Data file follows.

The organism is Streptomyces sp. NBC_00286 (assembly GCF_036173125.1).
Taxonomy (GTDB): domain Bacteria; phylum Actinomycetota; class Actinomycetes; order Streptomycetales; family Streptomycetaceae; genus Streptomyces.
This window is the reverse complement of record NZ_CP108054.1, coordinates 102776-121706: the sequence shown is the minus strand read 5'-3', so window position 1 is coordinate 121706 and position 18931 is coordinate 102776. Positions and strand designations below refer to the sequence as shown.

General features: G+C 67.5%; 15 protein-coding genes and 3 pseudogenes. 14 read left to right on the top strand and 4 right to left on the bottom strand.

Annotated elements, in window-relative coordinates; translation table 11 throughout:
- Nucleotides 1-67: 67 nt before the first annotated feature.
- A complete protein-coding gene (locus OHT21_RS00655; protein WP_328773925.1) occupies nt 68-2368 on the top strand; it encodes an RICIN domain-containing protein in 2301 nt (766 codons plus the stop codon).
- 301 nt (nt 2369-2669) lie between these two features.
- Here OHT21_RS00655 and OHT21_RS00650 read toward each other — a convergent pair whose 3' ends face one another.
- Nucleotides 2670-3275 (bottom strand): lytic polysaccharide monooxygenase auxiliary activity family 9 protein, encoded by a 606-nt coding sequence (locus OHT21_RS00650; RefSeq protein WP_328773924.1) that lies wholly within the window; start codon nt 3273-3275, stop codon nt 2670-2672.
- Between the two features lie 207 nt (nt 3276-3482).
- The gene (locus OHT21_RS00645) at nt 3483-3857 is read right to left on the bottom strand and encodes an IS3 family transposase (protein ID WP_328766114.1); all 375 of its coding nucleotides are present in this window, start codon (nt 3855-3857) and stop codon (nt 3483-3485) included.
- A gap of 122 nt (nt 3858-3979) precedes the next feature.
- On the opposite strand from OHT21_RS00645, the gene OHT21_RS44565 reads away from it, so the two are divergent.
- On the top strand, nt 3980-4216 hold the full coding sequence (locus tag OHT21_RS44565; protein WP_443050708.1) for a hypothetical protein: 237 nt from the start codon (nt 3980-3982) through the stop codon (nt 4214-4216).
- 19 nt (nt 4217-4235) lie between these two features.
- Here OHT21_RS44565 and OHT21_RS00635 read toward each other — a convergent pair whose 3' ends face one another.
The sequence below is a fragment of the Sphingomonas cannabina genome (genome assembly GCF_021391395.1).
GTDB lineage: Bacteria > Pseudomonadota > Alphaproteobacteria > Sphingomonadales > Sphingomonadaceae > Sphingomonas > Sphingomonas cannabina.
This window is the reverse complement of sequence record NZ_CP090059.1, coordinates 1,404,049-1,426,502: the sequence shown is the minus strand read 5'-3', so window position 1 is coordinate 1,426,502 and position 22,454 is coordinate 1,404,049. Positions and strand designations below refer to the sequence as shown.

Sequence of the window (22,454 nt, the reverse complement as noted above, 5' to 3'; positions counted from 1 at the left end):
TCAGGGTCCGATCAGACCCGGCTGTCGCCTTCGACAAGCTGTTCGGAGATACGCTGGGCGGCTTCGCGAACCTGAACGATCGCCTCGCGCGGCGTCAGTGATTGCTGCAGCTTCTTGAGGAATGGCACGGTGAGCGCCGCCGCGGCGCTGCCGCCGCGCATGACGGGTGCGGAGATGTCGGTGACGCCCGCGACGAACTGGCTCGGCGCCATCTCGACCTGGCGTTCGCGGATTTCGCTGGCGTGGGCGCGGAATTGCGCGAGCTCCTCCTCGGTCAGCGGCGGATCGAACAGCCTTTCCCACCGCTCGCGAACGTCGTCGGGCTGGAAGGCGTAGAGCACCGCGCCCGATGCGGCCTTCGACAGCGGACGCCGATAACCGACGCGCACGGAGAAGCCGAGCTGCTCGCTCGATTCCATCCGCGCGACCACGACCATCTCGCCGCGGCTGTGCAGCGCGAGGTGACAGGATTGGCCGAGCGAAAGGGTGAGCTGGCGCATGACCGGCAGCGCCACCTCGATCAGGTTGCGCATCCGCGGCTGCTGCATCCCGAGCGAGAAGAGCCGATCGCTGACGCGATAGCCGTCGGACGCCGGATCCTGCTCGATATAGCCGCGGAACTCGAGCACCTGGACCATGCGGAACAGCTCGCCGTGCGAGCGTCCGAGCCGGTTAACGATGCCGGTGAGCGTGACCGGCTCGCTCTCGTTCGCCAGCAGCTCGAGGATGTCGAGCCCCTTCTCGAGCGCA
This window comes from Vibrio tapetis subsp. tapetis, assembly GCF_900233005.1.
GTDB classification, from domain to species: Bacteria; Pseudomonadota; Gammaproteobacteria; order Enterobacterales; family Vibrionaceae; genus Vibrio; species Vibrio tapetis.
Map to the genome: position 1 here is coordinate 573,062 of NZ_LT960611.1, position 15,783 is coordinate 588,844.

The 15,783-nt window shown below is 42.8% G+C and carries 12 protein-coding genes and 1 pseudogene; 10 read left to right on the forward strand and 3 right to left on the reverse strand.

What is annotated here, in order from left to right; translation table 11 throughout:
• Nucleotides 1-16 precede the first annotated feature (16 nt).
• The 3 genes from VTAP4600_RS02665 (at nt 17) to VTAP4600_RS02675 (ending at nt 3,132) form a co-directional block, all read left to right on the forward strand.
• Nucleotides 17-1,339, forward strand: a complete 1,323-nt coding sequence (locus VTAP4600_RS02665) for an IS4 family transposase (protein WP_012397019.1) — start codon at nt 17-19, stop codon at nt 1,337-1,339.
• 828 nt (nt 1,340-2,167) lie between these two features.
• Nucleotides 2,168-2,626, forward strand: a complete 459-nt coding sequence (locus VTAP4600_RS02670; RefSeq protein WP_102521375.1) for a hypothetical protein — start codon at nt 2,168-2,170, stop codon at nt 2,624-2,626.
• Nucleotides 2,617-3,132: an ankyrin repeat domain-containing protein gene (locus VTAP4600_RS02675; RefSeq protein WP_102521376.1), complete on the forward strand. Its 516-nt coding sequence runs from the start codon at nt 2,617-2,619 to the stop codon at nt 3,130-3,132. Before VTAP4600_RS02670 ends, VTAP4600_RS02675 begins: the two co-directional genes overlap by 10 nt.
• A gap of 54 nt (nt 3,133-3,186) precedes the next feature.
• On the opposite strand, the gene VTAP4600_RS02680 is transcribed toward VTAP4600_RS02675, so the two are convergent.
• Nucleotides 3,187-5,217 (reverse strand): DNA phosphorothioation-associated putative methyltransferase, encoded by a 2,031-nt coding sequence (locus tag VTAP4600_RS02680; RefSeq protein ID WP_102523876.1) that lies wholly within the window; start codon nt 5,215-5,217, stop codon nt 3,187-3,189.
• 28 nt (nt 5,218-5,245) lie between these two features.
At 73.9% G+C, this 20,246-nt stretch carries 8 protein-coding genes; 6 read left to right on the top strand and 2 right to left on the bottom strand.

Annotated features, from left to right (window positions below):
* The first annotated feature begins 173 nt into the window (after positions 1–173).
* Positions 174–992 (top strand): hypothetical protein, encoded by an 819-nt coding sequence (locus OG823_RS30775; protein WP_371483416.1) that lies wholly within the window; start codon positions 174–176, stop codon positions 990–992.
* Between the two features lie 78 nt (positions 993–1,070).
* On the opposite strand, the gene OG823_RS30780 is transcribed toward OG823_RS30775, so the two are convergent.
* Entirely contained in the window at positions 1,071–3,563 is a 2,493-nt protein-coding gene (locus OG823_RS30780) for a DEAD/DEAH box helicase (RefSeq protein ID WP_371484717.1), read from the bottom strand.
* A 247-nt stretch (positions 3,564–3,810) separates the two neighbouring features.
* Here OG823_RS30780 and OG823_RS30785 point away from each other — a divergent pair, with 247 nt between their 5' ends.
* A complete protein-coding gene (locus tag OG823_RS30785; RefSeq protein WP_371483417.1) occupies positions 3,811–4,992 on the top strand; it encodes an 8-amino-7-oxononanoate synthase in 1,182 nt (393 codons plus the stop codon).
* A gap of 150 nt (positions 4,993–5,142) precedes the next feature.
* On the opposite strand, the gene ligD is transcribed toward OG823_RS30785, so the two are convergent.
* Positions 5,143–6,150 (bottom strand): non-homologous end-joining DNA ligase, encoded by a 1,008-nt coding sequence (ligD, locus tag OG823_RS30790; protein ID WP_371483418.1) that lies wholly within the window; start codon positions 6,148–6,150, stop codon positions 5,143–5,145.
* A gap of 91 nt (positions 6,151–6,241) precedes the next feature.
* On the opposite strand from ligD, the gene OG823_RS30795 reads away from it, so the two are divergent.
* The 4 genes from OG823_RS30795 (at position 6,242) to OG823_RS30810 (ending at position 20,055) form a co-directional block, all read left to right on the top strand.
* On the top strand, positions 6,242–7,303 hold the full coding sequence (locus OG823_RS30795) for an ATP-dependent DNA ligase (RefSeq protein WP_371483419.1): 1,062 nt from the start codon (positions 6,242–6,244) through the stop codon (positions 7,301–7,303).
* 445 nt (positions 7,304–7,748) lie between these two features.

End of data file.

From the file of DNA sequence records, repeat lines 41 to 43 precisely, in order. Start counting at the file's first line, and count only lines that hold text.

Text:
* Positions 174–992 (top strand): hypothetical protein, encoded by an 819-nt coding sequence (locus OG823_RS30775; protein WP_371483416.1) that lies wholly within the window; start codon positions 174–176, stop codon positions 990–992.
* Between the two features lie 78 nt (positions 993–1,070).
* On the opposite strand, the gene OG823_RS30780 is transcribed toward OG823_RS30775, so the two are convergent.